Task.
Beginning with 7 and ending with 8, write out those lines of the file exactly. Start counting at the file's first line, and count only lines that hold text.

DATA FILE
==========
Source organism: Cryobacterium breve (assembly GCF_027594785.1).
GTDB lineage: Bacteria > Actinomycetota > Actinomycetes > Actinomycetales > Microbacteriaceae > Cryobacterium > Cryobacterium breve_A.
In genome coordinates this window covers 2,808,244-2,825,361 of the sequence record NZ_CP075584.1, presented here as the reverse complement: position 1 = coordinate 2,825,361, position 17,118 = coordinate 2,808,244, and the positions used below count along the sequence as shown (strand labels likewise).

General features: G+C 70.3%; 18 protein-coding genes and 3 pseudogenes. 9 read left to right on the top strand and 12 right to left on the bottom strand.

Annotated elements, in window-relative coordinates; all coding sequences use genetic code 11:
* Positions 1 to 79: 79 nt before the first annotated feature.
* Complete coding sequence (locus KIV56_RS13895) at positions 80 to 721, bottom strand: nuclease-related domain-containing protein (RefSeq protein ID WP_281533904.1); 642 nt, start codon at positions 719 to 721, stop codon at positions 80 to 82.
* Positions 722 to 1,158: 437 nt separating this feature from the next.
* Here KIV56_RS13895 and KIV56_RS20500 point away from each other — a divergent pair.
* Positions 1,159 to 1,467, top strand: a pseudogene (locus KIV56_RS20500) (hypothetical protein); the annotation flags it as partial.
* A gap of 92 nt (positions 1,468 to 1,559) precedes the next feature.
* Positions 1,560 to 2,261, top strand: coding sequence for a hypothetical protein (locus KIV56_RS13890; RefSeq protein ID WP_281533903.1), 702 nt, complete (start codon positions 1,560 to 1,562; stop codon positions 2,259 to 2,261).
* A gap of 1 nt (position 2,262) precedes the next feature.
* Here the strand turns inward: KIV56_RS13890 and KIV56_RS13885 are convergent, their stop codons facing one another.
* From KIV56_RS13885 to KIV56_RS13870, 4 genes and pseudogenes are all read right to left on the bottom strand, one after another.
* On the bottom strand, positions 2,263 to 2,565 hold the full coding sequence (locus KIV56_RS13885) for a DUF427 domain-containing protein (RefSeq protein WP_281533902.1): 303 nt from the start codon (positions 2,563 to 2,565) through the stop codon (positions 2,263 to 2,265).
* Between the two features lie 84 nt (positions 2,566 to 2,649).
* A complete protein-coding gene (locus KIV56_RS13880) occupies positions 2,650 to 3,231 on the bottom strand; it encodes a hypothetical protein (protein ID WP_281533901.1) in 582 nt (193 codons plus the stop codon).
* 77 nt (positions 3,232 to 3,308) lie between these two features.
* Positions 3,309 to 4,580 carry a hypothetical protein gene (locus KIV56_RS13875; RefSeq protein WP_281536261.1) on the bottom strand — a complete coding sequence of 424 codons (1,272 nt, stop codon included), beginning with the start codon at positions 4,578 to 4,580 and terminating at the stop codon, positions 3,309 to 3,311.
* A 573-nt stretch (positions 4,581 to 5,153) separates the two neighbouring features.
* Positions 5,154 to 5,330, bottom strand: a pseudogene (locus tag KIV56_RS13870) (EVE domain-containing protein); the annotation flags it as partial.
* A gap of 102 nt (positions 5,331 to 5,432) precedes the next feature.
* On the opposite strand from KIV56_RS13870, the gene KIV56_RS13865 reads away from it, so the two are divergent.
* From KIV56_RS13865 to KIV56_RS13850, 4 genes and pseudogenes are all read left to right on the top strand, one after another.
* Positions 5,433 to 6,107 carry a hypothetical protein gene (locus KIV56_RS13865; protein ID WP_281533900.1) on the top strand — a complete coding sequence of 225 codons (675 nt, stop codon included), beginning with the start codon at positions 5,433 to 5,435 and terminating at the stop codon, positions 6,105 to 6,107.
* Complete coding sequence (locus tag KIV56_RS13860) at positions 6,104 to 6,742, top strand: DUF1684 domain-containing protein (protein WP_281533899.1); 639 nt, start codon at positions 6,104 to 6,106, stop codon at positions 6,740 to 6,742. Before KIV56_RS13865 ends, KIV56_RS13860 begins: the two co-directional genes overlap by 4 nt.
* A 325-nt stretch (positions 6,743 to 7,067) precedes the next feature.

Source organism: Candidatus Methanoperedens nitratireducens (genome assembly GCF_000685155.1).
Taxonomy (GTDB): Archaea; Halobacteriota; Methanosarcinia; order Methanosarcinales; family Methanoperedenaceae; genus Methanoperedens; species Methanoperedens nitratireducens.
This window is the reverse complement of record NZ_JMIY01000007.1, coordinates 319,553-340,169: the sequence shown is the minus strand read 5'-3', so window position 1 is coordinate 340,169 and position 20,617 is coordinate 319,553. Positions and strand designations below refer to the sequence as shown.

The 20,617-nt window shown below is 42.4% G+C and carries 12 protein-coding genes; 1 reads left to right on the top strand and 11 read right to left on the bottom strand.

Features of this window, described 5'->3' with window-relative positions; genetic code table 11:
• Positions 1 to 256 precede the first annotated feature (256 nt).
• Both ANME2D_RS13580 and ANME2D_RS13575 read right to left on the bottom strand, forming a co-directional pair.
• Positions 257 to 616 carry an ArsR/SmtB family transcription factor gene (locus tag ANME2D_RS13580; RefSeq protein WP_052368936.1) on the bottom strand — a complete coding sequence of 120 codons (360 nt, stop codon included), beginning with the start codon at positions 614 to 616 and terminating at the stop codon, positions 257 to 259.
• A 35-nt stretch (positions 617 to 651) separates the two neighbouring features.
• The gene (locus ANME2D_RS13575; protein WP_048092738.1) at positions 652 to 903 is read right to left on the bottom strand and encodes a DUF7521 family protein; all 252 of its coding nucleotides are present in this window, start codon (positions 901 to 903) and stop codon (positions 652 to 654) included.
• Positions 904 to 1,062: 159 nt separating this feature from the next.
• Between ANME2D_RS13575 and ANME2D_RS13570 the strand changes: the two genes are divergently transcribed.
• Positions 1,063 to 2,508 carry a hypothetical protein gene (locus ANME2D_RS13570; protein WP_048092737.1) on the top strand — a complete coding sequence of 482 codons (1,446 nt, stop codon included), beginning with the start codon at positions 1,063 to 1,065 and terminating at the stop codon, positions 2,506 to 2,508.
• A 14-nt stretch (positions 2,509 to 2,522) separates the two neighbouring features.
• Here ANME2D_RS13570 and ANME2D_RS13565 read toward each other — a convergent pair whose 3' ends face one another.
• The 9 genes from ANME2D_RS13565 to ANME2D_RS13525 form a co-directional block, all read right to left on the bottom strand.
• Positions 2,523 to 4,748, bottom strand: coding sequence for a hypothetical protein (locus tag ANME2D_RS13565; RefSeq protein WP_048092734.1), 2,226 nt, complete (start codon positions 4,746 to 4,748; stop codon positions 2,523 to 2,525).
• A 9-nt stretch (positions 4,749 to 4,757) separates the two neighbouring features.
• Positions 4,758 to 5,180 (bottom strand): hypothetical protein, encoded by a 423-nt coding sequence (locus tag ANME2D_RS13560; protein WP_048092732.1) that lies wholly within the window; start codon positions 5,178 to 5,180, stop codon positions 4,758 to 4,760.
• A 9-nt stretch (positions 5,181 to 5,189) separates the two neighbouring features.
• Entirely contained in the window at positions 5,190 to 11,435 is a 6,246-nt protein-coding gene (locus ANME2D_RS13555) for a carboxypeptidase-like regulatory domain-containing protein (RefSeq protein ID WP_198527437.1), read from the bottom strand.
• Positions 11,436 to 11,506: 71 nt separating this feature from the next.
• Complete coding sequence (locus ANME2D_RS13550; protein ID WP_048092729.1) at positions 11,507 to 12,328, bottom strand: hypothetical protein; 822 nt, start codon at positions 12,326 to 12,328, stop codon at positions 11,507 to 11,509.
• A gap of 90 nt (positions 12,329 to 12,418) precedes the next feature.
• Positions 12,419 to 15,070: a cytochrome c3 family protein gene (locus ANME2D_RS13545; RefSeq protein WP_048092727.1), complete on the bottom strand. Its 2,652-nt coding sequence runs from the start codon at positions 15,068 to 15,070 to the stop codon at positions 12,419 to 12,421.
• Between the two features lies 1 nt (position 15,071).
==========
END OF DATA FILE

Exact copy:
* Complete coding sequence (locus KIV56_RS13895) at positions 80 to 721, bottom strand: nuclease-related domain-containing protein (RefSeq protein ID WP_281533904.1); 642 nt, start codon at positions 719 to 721, stop codon at positions 80 to 82.
* Positions 722 to 1,158: 437 nt separating this feature from the next.